In September 2017 I had a baby.
Long before our little boy, A, was born. I knew that I would be taking a holistic approach to his upbringing.
Having done the usual school, university, career conveyor belt I was quite clear that when the time came to become a mum I wanted to ignite a pretty under-used part of my brain.
Having spent so many years being logical and process driven (I am a project manager) I was really keen to parent in a way that let my instincts take over and not be bound to textbooks and the huge industry which seems to have made having a baby into a black and white science. I believe this is all quite a scary phenomenon that generations before us were not subjected to, so I shall refer to this commercial juggernaut-designed-to-make-mums-feel-bad as The Industry.
I wanted to do it my own way, make my own decisions and base my baby’s upbringing on instinct and common sense.
So far, so good! I am absolutely not an earth mum- my boy has been mixed fed since he was born and ate his first Wotsit aged 3 months. I use disposable nappies and he almost always has a mucky face no matter how much I try to make him look like a Boden model! But one thing I am absolutely resolute about is that I want him to love good, healthy food and have a balanced and unfussy attitude towards eating.
Food has been a massive part of my life since I was little. I spend an inordinate amount of time thinking about it, talking about it, and of course cooking it. I once wrote a letter to Nigella asking to do work experience with her ( I never actually sent it…) and I love nothing better than to read recipe books in bed. So it was one of my biggest fears that having a baby would mean that I wouldn’t be able to ever cook again, or worse still, that my baby would be a fussy eater.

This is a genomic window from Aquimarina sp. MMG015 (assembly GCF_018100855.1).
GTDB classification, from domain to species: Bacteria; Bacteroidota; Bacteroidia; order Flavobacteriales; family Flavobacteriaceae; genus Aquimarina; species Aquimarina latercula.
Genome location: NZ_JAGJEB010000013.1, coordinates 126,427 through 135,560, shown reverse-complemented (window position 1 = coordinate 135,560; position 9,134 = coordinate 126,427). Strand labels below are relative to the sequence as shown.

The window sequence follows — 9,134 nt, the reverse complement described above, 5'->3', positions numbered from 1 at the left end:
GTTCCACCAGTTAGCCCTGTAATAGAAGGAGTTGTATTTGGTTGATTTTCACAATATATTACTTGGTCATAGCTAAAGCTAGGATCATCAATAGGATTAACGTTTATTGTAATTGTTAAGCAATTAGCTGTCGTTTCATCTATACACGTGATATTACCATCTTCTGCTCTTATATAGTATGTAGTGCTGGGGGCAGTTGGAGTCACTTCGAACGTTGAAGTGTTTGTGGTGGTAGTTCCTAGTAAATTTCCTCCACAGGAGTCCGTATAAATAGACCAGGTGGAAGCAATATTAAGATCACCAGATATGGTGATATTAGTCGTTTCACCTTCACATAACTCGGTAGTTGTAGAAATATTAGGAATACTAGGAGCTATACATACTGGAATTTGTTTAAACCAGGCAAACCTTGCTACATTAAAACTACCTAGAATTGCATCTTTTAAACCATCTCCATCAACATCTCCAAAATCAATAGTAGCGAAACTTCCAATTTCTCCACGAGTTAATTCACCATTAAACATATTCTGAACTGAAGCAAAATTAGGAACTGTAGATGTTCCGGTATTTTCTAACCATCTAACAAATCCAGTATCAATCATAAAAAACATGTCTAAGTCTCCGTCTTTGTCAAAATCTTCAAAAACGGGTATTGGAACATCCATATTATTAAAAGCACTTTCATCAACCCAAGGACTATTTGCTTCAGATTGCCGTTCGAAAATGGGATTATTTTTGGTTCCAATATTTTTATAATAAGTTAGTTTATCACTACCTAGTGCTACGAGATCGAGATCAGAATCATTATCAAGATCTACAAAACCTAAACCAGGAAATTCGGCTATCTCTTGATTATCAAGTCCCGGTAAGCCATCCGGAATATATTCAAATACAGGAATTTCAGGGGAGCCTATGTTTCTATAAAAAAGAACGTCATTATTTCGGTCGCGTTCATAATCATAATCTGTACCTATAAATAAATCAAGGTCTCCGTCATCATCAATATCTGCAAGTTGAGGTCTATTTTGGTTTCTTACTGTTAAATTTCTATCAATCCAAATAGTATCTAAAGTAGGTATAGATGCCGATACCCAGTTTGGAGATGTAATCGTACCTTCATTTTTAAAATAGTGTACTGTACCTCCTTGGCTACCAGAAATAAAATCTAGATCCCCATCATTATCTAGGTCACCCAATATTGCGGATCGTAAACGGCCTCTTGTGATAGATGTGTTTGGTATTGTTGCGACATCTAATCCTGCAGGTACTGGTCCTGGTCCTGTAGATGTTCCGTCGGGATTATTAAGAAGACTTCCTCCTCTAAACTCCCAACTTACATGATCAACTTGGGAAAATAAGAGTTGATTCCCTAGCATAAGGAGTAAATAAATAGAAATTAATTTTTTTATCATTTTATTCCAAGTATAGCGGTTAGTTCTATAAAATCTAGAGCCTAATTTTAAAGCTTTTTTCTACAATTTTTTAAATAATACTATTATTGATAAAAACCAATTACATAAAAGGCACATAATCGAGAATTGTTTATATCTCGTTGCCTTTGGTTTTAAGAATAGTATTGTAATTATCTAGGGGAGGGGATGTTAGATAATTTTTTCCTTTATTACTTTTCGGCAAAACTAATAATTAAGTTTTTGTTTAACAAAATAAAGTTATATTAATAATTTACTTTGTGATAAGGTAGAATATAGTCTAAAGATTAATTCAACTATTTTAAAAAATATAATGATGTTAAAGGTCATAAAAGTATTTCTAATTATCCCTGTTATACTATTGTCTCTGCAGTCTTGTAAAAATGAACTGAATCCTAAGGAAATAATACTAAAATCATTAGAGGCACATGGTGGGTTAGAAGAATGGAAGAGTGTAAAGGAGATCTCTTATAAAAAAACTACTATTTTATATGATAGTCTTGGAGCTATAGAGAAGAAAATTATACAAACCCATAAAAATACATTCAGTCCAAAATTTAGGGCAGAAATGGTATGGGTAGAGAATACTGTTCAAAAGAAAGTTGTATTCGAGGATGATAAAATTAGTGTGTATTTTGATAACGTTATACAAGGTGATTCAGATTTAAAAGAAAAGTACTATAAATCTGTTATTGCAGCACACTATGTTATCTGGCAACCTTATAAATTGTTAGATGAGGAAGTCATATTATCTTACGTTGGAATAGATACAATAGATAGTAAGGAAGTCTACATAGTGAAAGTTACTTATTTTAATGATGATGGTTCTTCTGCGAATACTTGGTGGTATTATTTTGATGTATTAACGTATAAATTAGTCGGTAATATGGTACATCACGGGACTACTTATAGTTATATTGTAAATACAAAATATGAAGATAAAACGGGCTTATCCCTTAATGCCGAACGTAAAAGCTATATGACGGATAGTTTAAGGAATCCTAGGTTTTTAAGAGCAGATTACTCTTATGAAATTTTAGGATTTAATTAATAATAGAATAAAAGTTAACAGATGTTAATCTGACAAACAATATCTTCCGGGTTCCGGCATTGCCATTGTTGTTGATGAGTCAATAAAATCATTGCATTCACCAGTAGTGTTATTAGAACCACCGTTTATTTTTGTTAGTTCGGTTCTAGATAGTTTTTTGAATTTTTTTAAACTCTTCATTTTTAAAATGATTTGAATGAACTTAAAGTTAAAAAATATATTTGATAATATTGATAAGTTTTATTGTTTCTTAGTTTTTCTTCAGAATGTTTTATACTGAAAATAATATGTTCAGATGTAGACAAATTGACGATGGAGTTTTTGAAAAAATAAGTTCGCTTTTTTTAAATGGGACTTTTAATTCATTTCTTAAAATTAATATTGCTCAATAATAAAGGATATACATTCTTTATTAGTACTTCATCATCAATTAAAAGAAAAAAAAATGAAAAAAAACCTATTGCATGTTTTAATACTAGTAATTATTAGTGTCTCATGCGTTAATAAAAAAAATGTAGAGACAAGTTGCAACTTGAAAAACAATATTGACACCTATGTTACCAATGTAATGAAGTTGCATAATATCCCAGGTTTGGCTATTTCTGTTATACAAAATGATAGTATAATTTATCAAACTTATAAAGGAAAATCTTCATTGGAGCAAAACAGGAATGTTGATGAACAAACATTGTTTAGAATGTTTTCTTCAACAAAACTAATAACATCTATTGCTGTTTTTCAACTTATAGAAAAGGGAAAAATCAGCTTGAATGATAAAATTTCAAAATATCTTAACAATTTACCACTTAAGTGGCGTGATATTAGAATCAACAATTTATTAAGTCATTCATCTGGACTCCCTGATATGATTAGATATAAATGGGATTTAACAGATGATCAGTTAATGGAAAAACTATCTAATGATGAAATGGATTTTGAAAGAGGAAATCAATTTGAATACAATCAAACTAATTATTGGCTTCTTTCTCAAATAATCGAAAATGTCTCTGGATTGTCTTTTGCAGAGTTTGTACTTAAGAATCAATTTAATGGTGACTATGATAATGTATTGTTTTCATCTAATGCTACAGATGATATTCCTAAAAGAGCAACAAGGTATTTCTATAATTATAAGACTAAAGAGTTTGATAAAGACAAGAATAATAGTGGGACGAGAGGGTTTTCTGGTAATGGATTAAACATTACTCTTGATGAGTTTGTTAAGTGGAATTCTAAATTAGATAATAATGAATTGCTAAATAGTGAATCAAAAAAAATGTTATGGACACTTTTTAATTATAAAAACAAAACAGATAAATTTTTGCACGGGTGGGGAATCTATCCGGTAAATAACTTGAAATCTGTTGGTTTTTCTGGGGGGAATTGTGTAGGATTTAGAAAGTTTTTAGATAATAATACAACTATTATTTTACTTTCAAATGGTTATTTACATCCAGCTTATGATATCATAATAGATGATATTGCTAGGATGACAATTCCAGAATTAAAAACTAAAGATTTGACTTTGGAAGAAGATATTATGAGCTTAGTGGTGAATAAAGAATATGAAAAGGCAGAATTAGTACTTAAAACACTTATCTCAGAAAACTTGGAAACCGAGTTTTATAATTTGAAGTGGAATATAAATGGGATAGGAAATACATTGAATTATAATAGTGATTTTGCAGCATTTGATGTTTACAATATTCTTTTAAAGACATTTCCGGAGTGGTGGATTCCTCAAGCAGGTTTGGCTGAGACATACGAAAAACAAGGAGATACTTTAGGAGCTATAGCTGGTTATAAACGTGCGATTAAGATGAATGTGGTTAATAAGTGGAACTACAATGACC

This fear was made all the more scary when I started talking to my NCT friends (basically the fountain of all my knowledge and a group of the strongest, most fabulous women I know) about different approaches to weaning, and it quickly became apparent that The Industry has introduced some quite clear ‘categories’ you can fall into when choosing how to introduce solids. There is the traditional spoon fed approach, there is baby led weaning, there are mixtures of the two….frankly it was quite scary and I could not decide what was best. Worse still, there was suddenly book upon book of new recipes, new techniques associated with each type of weaning which made me question; is my own meatball recipe not enough for my baby? Do I need to buy a new cookbook so I can make a meatball which fits in line with BLW principles? I was starting to get quite overwhelmed and felt like I would have to learn cooking all over again!
But then, my common sense kicked in. Hang on a minute….I know how to cook, my child will be eating my food for years to come, why do I need to pigeon-hole my weaning approach and learn new recipes? The whole idea of attributing The Industry to something I already know so much about suddenly seemed ridiculous.
Of course I started A with basic purees and plain veggies. Even I recognise that you cannot begin a baby’s weaning with a jalfrezi when they have only had milk before. But we quickly moved on to more complex foods of all textures and types, and while staying within NHS advice about salt/sugar/allergens etc (this is one of the few official areas I DO listen to!) I was able to enjoy cooking again and start getting A really excited about food.
Of course it can be hit and miss and along with the usual concerns about choking I also appreciate that A is still only 8 months old and we have many years to instill lifelong habits for healthy, good eating. However, I am really excited to be on this journey and hope to be able to share some of our experiences on this blog so other parents and carers can also feel more confident to use their instincts too when weaning their own babies.